Helping children defy disability and deprivation
By Raffat Binte Rashid
Dhaka, 2 July 2013: It was a scorching summer day; the sort when one would think twice before venturing out and risking a heat stroke. However for the residents of Korail slum, which is located in the heart of the metropolis in Banani, Dhaka, they have no option but to brave the heat and go out to work or open up shops to meet their daily needs. Besides, the heat trapped inside their tin shed shanties is equally suffocating, if not more.
Shaila is a seven-year-old girl with disability whose right arm and leg has been feeble since birth. She has cropped hair that is nicely oiled and styled into tiny pig tails. She stood at the edge of her bed, wearing just shorts that are puffed with frills on the hem.
Shaila and her mother Ambia’s small hut have traces of poverty but unlike other residents of the slum, theirs is flooded with love and happiness. Ambia’s optimistic attitude rubbed off her daughter and in spite of her disability, she dreams to be a barrister-at-law one day. Both the mother and daughter’s smiling face lights up their home which also houses a small tailoring shop.
A tailoring shop: Hope for living
Shaila’s shanty is airy and sunny as it has a wide open window on the front, where Ambia has set up her sewing machine and a shelf and it works as her shop. The room is clean and tidy; they have trunks where their clothes are stored.
“Shaila was a premature baby, she was born on the seventh month, her twin brother died at birth and it took a miracle to save Shaila. Her eyes were closed like a bird and the doctor used electric pulses to open them,” Ambia explains in her own words how Shaila spent the first three months of her life in an incubator in Shishu (children’s) Hospital’s neo-natal ward.
“She started to walk when she was four. Doctors said her treatment would cost 40,000 taka ($ 500). I am a poor woman, my husband left for the village when Shaila was born and never provided any financial support. Seeing my plight with support from a local non-government organization, I bought a sewing machine and I started my tailoring shop. I worked very hard and earned 300 to 400 taka ($4-5) per day and with that it was barely possible to make ends meet; the lion’s share of the income was spent in treating Shaila,” Ambia recalls.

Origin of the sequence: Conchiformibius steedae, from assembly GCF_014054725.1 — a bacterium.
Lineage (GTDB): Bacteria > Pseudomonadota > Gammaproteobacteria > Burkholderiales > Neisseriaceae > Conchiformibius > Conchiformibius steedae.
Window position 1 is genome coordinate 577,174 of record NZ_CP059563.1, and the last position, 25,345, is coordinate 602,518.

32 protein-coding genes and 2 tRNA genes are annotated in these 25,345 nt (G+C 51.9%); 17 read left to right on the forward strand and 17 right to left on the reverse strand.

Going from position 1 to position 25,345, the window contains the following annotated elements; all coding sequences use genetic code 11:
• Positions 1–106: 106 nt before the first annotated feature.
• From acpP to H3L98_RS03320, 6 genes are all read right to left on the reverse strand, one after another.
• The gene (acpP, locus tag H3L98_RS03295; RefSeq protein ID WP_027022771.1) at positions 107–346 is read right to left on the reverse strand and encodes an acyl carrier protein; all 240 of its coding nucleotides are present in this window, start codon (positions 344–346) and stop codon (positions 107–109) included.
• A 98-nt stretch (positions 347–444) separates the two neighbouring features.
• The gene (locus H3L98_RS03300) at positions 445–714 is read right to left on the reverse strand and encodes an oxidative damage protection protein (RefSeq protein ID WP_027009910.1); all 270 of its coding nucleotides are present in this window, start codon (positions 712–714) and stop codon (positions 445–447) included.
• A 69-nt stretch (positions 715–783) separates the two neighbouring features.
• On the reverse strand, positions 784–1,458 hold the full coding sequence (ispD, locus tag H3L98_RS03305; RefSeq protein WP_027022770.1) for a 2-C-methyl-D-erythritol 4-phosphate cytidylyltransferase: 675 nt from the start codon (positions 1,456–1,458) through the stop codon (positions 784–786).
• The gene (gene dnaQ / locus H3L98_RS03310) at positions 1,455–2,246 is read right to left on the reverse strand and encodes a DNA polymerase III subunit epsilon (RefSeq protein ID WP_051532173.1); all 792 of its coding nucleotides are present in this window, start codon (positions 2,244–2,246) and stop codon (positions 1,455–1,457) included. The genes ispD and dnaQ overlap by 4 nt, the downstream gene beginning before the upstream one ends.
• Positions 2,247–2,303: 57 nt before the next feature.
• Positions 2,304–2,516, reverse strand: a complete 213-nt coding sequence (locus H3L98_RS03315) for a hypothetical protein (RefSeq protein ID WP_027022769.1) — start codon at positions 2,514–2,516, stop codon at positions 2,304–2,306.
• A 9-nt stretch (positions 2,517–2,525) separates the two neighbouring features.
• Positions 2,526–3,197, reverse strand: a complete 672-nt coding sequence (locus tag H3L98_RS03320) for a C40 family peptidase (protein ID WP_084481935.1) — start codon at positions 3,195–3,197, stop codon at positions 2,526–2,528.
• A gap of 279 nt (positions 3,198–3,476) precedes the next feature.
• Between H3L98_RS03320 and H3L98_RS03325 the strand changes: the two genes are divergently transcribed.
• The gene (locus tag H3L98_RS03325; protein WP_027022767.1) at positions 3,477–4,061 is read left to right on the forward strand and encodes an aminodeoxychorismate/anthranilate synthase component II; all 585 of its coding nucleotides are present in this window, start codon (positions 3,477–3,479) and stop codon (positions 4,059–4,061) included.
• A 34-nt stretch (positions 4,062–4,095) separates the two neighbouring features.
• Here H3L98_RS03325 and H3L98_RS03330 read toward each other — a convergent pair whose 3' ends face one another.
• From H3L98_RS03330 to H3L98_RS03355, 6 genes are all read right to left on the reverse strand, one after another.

“Recently, the social worker apa (sister) from the government office contacted us and informed that Shaila has been selected as a recipient of the cash transfer programme. I have received 12000 taka ($150), the first of three instalments. With that I bought three-piece shalwar kameez sets and invested in more yardages, and now I do all sorts of ladies’ dresses, from blouses to shalwar kameez sets. I also stitch “lungis” for men.
“ I received the money three to four months ago and already I have bought a second-hand fan which provides respite from this scorching heat. Most importantly, I can now afford to send Shaila to school, which I could not do earlier,” Ambia continues.
“I go to school now – it is called Korail KG School. My grandmother picks me up and drops me off at school, and I have friends with whom I play and watch movies on television. When I grow up I will be a barrister like I see in the cinemas. I really like them,” says a shy Shaila while she sat down on her mother’s sewing table and tried to run the machine with her tiny hand.
“‘Objection! Overruled!’ are the things she likes to say. I hope we can overcome our poverty and achieve her dream,” a smiling Ambia says patting Shaila fondly.
Cash transfer project: A blessing
With UNICEF support, the Ministry of Women’s and Children’s Affairs (MoWCA) runs a cash transfer project in city slums as part of urban social protection initiative to reach the unreachable and invisible and ending child labour.
“A total amount of 36,000 taka ($450) is given to deserving families in three instalments of 12,000 ($150) every six months. The project provides support to working children, orphans, children with disabilities or displaced and street children and girls who may be forced into early marriages, with the sole intention of giving every child an opportunity to go to school,” informs Sabila Sultana, a MoWCA social worker stationed at Korail slum and in charge of Shaila’s case.
“The cash ensures that the parents are not only giving their children food and clothing but are also sending them to school. We do follow up every month and submit a monthly progress report to the authority about each child’s progress.
“ If any family fails to utilise the money for an income generating activity or does not send their children to school for three months and instead allows them to continue working, their cash transfer is cancelled or withdrawn and given to a more deserving family,” says Md. Sayedul Morshed, co-worker of Shaila.
The programme is aimed to address inequalities and enhance access to basic services through proactive social work and referral, mitigate child poverty by supporting families in building their resilience in taking child care role and special services to children out of parental care or alternative care and support.
The project has been initiated in an urban slum area (Korail) in late 2012 and will be expanded in 2014 in the other location (Mirpur) targeting slum dwellers, factory workers and families who are living in poor neighbourhoods.